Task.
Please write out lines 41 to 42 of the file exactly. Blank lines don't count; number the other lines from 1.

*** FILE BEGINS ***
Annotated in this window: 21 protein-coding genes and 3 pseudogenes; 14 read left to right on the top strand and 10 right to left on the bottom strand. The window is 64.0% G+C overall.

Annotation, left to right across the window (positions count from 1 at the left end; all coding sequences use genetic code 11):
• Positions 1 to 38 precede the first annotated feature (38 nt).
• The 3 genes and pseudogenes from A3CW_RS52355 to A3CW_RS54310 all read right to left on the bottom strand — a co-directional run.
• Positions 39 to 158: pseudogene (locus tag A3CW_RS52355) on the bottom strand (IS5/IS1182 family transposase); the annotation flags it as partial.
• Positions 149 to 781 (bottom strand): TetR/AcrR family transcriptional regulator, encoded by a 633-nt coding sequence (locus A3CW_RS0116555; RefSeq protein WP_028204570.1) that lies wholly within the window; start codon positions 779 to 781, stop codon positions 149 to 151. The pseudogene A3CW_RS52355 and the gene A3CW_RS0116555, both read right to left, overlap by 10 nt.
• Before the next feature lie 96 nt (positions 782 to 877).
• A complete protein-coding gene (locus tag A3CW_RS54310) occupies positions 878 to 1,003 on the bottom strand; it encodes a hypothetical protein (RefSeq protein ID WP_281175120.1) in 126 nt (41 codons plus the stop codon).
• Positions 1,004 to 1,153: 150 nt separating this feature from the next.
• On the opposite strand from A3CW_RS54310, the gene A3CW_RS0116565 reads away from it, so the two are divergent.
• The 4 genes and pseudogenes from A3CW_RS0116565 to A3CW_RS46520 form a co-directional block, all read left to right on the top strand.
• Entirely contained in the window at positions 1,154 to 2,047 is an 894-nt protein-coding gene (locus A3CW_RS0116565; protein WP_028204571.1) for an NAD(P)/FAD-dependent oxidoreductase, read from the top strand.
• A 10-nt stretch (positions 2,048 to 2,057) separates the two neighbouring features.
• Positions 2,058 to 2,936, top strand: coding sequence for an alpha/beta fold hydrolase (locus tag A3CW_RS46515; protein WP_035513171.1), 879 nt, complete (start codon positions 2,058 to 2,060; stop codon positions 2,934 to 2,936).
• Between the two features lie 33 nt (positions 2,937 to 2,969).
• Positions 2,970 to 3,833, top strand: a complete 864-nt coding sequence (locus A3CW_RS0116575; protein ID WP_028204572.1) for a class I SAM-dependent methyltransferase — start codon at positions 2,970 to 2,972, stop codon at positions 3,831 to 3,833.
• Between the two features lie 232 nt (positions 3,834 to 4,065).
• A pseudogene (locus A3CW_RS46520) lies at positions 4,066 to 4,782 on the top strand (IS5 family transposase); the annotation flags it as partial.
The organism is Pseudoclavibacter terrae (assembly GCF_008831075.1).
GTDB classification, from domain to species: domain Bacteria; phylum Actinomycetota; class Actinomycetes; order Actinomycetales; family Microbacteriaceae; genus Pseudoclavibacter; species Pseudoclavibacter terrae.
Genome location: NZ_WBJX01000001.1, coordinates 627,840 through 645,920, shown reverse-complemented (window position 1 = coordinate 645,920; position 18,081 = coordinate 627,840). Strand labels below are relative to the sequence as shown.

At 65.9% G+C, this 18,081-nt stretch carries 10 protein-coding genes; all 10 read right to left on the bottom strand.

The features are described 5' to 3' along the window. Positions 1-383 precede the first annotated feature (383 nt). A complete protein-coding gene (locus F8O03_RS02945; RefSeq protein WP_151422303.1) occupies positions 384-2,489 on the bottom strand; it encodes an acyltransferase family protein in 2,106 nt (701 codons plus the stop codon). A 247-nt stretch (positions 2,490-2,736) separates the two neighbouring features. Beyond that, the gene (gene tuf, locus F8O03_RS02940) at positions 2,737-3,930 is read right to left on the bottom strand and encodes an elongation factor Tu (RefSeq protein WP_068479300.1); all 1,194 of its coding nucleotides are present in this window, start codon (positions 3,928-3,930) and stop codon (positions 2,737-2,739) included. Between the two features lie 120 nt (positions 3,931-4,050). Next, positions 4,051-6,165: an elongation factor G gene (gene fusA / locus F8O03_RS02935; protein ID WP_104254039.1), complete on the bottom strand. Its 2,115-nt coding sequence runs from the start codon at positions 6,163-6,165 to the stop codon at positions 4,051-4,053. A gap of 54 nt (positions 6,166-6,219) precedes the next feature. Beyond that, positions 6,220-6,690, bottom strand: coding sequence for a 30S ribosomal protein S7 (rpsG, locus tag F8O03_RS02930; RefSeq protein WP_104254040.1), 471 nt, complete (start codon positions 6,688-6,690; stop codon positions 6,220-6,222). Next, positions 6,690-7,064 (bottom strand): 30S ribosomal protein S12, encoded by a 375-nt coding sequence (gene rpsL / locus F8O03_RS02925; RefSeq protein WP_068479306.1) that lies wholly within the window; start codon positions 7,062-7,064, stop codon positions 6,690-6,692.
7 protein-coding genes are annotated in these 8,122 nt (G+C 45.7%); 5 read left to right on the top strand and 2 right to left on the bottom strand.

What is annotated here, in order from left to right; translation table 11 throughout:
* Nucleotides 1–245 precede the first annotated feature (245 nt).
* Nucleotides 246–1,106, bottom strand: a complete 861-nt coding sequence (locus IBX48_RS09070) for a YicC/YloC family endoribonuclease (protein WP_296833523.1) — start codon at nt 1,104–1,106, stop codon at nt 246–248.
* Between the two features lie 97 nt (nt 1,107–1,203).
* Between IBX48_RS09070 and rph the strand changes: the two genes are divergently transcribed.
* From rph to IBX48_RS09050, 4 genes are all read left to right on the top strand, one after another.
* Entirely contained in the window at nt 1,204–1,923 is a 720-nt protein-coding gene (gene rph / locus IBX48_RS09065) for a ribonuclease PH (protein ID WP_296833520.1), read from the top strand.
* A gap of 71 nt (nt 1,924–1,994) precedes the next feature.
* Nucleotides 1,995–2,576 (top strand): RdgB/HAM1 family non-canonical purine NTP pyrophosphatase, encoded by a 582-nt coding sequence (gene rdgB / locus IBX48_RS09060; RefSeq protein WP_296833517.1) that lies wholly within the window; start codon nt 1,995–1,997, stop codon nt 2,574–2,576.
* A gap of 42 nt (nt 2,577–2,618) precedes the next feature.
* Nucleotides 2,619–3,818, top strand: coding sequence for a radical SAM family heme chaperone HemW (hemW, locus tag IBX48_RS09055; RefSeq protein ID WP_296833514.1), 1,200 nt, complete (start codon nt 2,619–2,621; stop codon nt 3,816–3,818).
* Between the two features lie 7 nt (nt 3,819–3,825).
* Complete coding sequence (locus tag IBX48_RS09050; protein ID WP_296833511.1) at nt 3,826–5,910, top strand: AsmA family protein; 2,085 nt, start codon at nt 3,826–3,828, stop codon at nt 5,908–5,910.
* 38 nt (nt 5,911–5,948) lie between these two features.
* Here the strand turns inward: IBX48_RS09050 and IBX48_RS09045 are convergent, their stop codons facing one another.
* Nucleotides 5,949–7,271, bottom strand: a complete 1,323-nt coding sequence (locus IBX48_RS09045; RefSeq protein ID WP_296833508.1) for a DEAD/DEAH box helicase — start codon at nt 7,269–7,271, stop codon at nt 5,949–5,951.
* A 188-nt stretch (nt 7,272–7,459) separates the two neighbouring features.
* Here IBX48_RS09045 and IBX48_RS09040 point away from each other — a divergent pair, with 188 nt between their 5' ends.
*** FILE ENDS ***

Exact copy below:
* A 188-nt stretch (nt 7,272–7,459) separates the two neighbouring features.
* Here IBX48_RS09045 and IBX48_RS09040 point away from each other — a divergent pair, with 188 nt between their 5' ends.